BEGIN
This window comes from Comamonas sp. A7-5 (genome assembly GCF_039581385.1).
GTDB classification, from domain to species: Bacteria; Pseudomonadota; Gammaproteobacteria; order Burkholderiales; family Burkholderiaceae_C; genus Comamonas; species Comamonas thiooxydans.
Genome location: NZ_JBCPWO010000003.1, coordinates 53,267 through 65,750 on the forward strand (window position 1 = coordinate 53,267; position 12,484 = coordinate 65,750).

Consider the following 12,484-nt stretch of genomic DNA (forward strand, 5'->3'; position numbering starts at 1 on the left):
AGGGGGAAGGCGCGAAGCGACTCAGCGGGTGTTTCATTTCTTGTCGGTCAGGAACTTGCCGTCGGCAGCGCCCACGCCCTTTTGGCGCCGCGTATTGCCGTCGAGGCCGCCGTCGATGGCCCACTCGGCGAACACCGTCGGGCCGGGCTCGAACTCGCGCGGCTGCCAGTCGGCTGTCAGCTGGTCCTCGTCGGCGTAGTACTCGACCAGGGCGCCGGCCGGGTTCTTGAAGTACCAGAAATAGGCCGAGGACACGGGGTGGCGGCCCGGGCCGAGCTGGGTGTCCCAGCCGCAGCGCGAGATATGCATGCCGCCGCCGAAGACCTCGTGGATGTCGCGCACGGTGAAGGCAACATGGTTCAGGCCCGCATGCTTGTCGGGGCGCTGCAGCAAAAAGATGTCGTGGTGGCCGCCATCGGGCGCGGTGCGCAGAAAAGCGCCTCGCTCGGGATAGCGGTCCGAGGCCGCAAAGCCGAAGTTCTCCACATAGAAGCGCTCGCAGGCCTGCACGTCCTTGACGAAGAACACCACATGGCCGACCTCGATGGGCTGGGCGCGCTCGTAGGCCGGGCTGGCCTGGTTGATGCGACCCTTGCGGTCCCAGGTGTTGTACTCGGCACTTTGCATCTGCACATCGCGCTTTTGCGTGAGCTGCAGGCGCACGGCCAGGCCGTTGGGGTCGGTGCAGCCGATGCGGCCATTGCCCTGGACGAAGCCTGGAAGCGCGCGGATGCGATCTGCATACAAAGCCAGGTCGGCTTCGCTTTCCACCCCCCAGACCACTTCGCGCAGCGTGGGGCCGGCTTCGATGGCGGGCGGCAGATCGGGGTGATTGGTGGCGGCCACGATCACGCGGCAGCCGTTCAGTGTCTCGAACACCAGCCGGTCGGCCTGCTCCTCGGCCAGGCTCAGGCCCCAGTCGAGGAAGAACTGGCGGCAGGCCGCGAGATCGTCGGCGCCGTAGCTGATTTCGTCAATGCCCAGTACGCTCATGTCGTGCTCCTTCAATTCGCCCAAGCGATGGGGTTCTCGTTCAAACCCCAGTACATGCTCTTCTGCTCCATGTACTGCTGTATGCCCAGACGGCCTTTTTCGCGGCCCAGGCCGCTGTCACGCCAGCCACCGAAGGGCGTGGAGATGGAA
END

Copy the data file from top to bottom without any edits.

This window comes from Comamonas sp. A7-5 (genome assembly GCF_039581385.1).
GTDB classification, from domain to species: Bacteria; Pseudomonadota; Gammaproteobacteria; order Burkholderiales; family Burkholderiaceae_C; genus Comamonas; species Comamonas thiooxydans.
Genome location: NZ_JBCPWO010000003.1, coordinates 53,267 through 65,750 on the forward strand (window position 1 = coordinate 53,267; position 12,484 = coordinate 65,750).

Consider the following 12,484-nt stretch of genomic DNA (forward strand, 5'->3'; position numbering starts at 1 on the left):
AGGGGGAAGGCGCGAAGCGACTCAGCGGGTGTTTCATTTCTTGTCGGTCAGGAACTTGCCGTCGGCAGCGCCCACGCCCTTTTGGCGCCGCGTATTGCCGTCGAGGCCGCCGTCGATGGCCCACTCGGCGAACACCGTCGGGCCGGGCTCGAACTCGCGCGGCTGCCAGTCGGCTGTCAGCTGGTCCTCGTCGGCGTAGTACTCGACCAGGGCGCCGGCCGGGTTCTTGAAGTACCAGAAATAGGCCGAGGACACGGGGTGGCGGCCCGGGCCGAGCTGGGTGTCCCAGCCGCAGCGCGAGATATGCATGCCGCCGCCGAAGACCTCGTGGATGTCGCGCACGGTGAAGGCAACATGGTTCAGGCCCGCATGCTTGTCGGGGCGCTGCAGCAAAAAGATGTCGTGGTGGCCGCCATCGGGCGCGGTGCGCAGAAAAGCGCCTCGCTCGGGATAGCGGTCCGAGGCCGCAAAGCCGAAGTTCTCCACATAGAAGCGCTCGCAGGCCTGCACGTCCTTGACGAAGAACACCACATGGCCGACCTCGATGGGCTGGGCGCGCTCGTAGGCCGGGCTGGCCTGGTTGATGCGACCCTTGCGGTCCCAGGTGTTGTACTCGGCACTTTGCATCTGCACATCGCGCTTTTGCGTGAGCTGCAGGCGCACGGCCAGGCCGTTGGGGTCGGTGCAGCCGATGCGGCCATTGCCCTGGACGAAGCCTGGAAGCGCGCGGATGCGATCTGCATACAAAGCCAGGTCGGCTTCGCTTTCCACCCCCCAGACCACTTCGCGCAGCGTGGGGCCGGCTTCGATGGCGGGCGGCAGATCGGGGTGATTGGTGGCGGCCACGATCACGCGGCAGCCGTTCAGTGTCTCGAACACCAGCCGGTCGGCCTGCTCCTCGGCCAGGCTCAGGCCCCAGTCGAGGAAGAACTGGCGGCAGGCCGCGAGATCGTCGGCGCCGTAGCTGATTTCGTCAATGCCCAGTACGCTCATGTCGTGCTCCTTCAATTCGCCCAAGCGATGGGGTTCTCGTTCAAACCCCAGTACATGCTCTTCTGCTCCATGTACTGCTGTATGCCCAGACGGCCTTTTTCGCGGCCCAGGCCGCTGTCACGCCAGCCACCGAAGGGCGTGGAGATGGAA